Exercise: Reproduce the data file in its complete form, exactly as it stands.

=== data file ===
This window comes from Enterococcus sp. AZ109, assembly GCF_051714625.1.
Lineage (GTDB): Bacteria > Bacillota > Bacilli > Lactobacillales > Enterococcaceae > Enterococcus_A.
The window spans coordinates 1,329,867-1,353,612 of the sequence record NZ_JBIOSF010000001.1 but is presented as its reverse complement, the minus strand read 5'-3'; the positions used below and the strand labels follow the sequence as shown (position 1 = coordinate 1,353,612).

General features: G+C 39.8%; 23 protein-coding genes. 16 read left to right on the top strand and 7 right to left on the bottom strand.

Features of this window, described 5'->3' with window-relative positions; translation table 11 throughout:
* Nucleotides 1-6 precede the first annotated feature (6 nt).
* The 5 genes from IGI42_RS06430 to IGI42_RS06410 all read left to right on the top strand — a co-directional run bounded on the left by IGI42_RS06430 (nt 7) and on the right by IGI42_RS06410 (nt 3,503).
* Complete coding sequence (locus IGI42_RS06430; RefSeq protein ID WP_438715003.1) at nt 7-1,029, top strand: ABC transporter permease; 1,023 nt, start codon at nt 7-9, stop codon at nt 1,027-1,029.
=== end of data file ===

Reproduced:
This window comes from Enterococcus sp. AZ109, assembly GCF_051714625.1.
Lineage (GTDB): Bacteria > Bacillota > Bacilli > Lactobacillales > Enterococcaceae > Enterococcus_A.
The window spans coordinates 1,329,867-1,353,612 of the sequence record NZ_JBIOSF010000001.1 but is presented as its reverse complement, the minus strand read 5'-3'; the positions used below and the strand labels follow the sequence as shown (position 1 = coordinate 1,353,612).

General features: G+C 39.8%; 23 protein-coding genes. 16 read left to right on the top strand and 7 right to left on the bottom strand.

Features of this window, described 5'->3' with window-relative positions; translation table 11 throughout:
* Nucleotides 1-6 precede the first annotated feature (6 nt).
* The 5 genes from IGI42_RS06430 to IGI42_RS06410 all read left to right on the top strand — a co-directional run bounded on the left by IGI42_RS06430 (nt 7) and on the right by IGI42_RS06410 (nt 3,503).
* Complete coding sequence (locus IGI42_RS06430; RefSeq protein ID WP_438715003.1) at nt 7-1,029, top strand: ABC transporter permease; 1,023 nt, start codon at nt 7-9, stop codon at nt 1,027-1,029.